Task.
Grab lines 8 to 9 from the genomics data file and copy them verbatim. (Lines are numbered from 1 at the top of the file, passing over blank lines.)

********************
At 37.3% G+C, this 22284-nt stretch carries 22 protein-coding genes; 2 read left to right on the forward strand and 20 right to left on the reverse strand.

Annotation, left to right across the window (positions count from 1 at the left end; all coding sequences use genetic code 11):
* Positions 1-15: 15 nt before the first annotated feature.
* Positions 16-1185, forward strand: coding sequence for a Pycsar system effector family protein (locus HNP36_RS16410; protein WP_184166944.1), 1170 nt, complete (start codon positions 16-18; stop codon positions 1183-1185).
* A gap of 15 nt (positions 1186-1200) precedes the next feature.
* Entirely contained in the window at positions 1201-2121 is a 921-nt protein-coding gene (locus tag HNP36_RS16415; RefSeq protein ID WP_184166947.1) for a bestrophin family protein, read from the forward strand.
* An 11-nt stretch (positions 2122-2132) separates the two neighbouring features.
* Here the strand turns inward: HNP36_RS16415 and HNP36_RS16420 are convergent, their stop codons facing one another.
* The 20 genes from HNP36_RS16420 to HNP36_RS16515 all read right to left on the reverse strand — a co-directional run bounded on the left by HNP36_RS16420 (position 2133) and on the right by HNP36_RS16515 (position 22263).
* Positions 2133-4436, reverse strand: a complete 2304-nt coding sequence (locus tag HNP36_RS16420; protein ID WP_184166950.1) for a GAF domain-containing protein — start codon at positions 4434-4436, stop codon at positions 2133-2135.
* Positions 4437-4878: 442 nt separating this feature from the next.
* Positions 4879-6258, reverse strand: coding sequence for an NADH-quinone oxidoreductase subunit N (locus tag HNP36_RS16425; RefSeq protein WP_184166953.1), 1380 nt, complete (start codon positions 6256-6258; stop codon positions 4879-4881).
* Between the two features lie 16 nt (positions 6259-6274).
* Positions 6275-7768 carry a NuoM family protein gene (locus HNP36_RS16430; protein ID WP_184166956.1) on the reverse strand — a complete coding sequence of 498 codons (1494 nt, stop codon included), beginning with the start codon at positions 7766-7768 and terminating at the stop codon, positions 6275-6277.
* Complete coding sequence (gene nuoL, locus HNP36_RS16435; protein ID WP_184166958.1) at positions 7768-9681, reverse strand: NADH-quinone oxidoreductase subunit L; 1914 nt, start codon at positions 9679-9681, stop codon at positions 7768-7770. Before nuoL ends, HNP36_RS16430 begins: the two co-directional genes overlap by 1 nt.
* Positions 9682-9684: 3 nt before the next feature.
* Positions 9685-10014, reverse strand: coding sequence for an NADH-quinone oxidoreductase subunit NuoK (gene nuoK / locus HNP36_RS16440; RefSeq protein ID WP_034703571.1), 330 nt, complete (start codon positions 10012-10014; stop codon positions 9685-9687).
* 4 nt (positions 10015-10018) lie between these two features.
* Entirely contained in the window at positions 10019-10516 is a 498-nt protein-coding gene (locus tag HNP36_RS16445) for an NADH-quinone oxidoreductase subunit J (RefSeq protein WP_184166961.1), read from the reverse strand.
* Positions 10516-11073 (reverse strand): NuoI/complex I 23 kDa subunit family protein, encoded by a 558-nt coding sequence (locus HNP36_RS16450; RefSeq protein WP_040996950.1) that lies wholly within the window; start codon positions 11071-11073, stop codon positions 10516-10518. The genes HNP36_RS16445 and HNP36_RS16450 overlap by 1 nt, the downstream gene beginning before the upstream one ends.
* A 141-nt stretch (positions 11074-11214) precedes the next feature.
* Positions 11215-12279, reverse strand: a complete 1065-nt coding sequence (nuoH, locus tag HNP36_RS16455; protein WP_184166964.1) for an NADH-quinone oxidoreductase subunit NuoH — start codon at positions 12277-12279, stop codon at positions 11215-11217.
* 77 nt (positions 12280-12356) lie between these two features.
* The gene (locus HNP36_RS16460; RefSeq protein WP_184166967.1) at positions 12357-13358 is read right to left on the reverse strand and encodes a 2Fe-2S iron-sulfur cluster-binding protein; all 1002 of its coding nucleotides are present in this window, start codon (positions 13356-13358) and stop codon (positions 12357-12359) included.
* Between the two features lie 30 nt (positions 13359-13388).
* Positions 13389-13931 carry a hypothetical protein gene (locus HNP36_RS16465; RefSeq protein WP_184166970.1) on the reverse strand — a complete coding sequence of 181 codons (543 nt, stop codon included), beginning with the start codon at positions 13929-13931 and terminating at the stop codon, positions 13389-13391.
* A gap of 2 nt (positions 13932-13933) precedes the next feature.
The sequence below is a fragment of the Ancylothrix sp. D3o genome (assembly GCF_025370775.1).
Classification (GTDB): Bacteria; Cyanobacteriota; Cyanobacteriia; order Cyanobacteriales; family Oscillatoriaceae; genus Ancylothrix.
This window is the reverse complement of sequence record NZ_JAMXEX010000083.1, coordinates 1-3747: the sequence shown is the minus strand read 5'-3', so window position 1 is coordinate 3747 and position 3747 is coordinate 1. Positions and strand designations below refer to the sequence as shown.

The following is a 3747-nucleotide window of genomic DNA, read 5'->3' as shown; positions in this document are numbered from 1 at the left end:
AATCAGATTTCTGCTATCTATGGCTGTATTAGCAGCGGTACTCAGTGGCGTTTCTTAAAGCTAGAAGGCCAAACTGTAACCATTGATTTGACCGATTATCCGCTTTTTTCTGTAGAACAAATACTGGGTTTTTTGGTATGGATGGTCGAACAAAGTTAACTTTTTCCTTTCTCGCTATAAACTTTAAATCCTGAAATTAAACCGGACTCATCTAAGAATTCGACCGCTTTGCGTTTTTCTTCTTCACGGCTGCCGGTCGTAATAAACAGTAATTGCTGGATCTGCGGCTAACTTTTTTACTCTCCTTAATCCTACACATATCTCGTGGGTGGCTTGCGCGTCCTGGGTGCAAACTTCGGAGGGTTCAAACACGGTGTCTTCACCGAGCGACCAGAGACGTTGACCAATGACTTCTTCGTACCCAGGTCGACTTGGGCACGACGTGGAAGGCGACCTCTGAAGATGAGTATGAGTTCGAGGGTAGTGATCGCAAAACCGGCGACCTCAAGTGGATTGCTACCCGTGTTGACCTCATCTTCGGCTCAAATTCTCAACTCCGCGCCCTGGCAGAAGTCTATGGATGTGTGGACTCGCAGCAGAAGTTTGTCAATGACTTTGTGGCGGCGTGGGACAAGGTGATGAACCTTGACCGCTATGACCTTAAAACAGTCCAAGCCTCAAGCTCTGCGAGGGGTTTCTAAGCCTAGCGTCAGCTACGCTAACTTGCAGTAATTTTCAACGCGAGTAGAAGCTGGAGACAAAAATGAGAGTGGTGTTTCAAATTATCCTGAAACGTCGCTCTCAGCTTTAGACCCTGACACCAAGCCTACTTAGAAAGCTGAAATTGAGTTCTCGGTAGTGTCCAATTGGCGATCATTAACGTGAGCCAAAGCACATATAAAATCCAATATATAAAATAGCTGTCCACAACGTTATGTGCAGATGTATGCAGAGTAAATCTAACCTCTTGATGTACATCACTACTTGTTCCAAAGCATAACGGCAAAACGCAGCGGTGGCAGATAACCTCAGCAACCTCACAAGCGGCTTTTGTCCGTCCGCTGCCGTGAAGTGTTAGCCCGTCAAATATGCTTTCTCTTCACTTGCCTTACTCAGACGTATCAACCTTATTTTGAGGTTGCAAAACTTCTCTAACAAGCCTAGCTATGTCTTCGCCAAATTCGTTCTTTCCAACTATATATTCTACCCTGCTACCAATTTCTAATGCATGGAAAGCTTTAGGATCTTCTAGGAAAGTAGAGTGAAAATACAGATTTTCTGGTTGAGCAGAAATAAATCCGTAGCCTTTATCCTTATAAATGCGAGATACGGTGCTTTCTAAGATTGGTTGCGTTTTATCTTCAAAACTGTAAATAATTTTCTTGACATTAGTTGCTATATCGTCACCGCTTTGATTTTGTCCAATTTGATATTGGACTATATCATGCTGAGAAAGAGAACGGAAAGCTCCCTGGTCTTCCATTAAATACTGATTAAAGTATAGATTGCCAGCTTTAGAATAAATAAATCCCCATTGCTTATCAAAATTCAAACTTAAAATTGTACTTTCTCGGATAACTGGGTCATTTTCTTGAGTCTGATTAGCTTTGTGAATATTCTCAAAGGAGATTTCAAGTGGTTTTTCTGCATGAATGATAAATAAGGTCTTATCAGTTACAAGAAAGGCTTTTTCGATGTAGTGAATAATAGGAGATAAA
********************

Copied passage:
* Here the strand turns inward: HNP36_RS16415 and HNP36_RS16420 are convergent, their stop codons facing one another.
* The 20 genes from HNP36_RS16420 to HNP36_RS16515 all read right to left on the reverse strand — a co-directional run bounded on the left by HNP36_RS16420 (position 2133) and on the right by HNP36_RS16515 (position 22263).